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J.C. v. New York City Department of Education

United States District Court, S.D. New York

March 31, 2015

J.C. and J.F., individually and on behalf of C.C., Plaintiffs,
v.
NEW YORK CITY DEPARTMENT OF EDUCATION, Defendant.

MEMORANDUM OPINION & ORDER

PAUL G. GARDEPHE, District Judge.

Plaintiffs J.C. and J.F. bring this action against the New York City Department of Education ("DOE") pursuant to the Individuals with Disabilities Education Act ("IDEA"), 20 U.S.C. § 1400 et seg. Plaintiffs seek to overturn a State Review Officer's decision finding that the individualized education program the DOE recommended for Plaintiffs' son C.C. was appropriate. The parties have filed cross-motions for summary judgment. For the reasons stated below, Defendant's motion will be granted and Plaintiffs' motion will be denied.

BACKGROUND

I. STATUTORY FRAMEWORK

"Under the IDEA, states receiving federal funds are required to provide all children with disabilities' a free appropriate public education.'" Gagliardo v. Arlington Cent. Sch. Dist. 489 F.3d 105, 107 (2d Cir. 2007) (quoting 20 U.S.C. § 1412(a)(1)(A)); see also Walczak v. Fla. Union Free Sch. Dist., 142 F.3d 119, 122 (2d Cir. 1998). A "free appropriate public education" ("FAPE") must include "special education and related services' tailored to meet the unique needs of a particular child, ... and be reasonably calculated to enable the child to receive educational benefits[]'...." Walczak, 142 F.3d at 122 (citations omitted) (quoting 20 U.S.C. § 1401(9); Bd. ofEduc. v. Rowley. 458 U.S. 176, 207 (1982)).

Special education and related services under the IDEA are provided by a school district pursuant to an annual individualized education program or "IEP." Walczak, 142 F.3d at 122; see also 20 U.S.C. § 1414(d). In New York, local committees on special education ("CSE") are responsible for developing appropriate IEPs. Walczak, 142 F.3d at 123. "In developing a particular child's IEP, a CSE is required to consider four factors: (1) academic achievement and learning characteristics, (2) social development, (3) physical development, and (4) managerial or behavioral needs." Gagliardo. 489 F.3d at 107-08 (citing N.Y. Comp. Codes R. & Regs. ("NYCRR") tit. 8, § 200.1(ww)(3)(i)).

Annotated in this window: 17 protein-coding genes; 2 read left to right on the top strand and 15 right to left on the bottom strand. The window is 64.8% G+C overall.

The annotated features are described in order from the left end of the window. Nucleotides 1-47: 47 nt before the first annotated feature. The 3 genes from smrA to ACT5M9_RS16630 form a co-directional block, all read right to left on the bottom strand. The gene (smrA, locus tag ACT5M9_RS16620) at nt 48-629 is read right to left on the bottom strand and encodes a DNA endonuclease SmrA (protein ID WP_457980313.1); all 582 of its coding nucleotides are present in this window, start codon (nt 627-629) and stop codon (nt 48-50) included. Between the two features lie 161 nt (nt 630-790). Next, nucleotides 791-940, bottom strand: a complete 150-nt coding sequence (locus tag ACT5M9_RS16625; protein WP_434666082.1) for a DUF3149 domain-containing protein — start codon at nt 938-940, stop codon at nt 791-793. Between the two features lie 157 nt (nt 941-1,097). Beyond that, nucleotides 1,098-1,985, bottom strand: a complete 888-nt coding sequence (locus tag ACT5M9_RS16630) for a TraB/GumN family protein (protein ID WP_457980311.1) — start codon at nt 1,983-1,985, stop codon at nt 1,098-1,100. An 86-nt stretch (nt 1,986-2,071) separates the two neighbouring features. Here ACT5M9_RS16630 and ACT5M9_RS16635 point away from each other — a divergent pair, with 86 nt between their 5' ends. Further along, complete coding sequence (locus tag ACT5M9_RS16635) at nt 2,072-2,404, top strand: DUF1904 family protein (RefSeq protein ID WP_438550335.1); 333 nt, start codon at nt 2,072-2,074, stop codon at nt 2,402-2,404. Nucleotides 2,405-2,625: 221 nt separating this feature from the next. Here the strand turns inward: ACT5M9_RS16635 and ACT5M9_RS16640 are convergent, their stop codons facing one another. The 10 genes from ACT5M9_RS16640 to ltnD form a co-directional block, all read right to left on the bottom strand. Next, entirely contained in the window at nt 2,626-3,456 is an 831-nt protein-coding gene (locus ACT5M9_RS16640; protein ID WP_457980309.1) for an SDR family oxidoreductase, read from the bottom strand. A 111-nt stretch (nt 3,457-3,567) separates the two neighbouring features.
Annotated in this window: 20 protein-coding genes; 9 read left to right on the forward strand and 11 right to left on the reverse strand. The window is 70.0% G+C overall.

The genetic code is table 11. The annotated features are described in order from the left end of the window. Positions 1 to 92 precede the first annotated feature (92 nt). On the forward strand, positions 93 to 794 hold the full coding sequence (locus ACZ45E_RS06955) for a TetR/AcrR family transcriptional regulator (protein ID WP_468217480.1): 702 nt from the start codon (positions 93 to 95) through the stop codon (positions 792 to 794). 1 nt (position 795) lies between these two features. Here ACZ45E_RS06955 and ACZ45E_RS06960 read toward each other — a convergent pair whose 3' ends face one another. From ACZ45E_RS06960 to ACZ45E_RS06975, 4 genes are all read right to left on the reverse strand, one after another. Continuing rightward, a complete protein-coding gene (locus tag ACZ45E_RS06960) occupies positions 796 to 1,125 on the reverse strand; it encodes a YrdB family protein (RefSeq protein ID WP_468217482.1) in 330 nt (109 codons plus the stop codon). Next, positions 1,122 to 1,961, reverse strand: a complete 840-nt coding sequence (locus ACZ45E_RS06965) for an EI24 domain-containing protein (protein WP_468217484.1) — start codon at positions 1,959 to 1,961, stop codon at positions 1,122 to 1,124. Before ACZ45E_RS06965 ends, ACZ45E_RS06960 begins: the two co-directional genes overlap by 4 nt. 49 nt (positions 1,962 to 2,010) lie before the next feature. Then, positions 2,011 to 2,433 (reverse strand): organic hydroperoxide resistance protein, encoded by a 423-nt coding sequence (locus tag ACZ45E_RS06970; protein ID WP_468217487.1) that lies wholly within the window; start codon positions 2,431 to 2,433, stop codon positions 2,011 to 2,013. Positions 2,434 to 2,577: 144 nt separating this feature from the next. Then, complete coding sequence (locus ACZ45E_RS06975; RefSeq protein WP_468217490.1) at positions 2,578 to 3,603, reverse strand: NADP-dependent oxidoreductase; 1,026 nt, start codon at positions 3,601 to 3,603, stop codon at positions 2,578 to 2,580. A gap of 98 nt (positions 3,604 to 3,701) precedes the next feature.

"If a New York parent believe[s] an IEP is insufficient under the IDEA, ' he or she may challenge it in an impartial due process hearing... before an [Impartial Hearing Officer, or "IHO"] appointed by the local board of education.'" M.H. v. N.Y.C. Dep't of Educ., 685 F.3d 217, 224 (2d Cir. 2012) (alterations in M.H.) (citation omitted) (quoting 20 U.S.C. § 1415(f); Grim v. Rhinebeck Cent. Sch. Dist., 346 F.3d 377, 379 (2d Cir. 2003) (internal quotation marks and citation omitted) (citing N.Y. Educ. Law § 4404(1))). "An IHO's decision may, in turn, be appealed to a State Review Officer (SRO'), who is an officer of the State's Department of Education." Id . (citing Grim, 346 F.3d at 379-80) (footnote omitted). "Generally, [a] party aggrieved' by the findings of the SRO [has] the right to bring a civil action' in either state or federal court." Id . (quoting 20 U.S.C. § 1415(i)(2)(A)).

Parents pursuing an administrative challenge "may, at their own financial risk, enroll the child in a private school and seek retroactive reimbursement for the cost of the private school from the state." Gagliardo, 489 F.3d at 111 (citing Sch. Comm. of Burlington, Mass. v. Dep't of Educ. of Mass., 471 U.S. 359, 370 (1985)). Such reimbursement covers "expenses that [the school district] should have paid all along.'" T.P. ex rel. S.P. v. Mamaroneck Union Free Sch. Dist., 554 F.3d 247, 252 (2d Cir. 2009) (per curiam) (quoting Burlington. 471 U.S. at 370-71).